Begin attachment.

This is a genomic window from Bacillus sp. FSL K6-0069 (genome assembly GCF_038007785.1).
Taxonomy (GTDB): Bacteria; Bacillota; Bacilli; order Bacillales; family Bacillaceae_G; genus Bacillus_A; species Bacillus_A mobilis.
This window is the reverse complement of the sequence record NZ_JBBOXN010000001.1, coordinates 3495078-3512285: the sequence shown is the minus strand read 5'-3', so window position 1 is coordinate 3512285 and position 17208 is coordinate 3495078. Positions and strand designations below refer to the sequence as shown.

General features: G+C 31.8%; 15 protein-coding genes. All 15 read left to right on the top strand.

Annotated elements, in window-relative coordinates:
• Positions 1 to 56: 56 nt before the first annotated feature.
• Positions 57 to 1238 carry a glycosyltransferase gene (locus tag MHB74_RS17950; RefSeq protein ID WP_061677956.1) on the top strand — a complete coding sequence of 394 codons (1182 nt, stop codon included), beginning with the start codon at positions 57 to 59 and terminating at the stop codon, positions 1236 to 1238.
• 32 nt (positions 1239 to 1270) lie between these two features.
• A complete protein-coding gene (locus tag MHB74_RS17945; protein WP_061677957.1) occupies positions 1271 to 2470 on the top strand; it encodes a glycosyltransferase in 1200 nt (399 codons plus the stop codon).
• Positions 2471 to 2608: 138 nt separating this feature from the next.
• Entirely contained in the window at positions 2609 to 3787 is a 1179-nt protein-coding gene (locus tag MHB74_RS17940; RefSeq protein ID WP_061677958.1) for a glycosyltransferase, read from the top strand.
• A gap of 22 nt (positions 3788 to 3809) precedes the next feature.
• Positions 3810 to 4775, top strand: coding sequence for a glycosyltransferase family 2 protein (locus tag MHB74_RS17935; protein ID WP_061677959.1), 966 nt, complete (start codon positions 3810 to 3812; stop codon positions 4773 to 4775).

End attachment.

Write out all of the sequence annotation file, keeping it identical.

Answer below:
This is a genomic window from Bacillus sp. FSL K6-0069 (genome assembly GCF_038007785.1).
Taxonomy (GTDB): Bacteria; Bacillota; Bacilli; order Bacillales; family Bacillaceae_G; genus Bacillus_A; species Bacillus_A mobilis.
This window is the reverse complement of the sequence record NZ_JBBOXN010000001.1, coordinates 3495078-3512285: the sequence shown is the minus strand read 5'-3', so window position 1 is coordinate 3512285 and position 17208 is coordinate 3495078. Positions and strand designations below refer to the sequence as shown.

General features: G+C 31.8%; 15 protein-coding genes. All 15 read left to right on the top strand.

Annotated elements, in window-relative coordinates:
• Positions 1 to 56: 56 nt before the first annotated feature.
• Positions 57 to 1238 carry a glycosyltransferase gene (locus tag MHB74_RS17950; RefSeq protein ID WP_061677956.1) on the top strand — a complete coding sequence of 394 codons (1182 nt, stop codon included), beginning with the start codon at positions 57 to 59 and terminating at the stop codon, positions 1236 to 1238.
• 32 nt (positions 1239 to 1270) lie between these two features.
• A complete protein-coding gene (locus tag MHB74_RS17945; protein WP_061677957.1) occupies positions 1271 to 2470 on the top strand; it encodes a glycosyltransferase in 1200 nt (399 codons plus the stop codon).
• Positions 2471 to 2608: 138 nt separating this feature from the next.
• Entirely contained in the window at positions 2609 to 3787 is a 1179-nt protein-coding gene (locus tag MHB74_RS17940; RefSeq protein ID WP_061677958.1) for a glycosyltransferase, read from the top strand.
• A gap of 22 nt (positions 3788 to 3809) precedes the next feature.
• Positions 3810 to 4775, top strand: coding sequence for a glycosyltransferase family 2 protein (locus tag MHB74_RS17935; protein ID WP_061677959.1), 966 nt, complete (start codon positions 3810 to 3812; stop codon positions 4773 to 4775).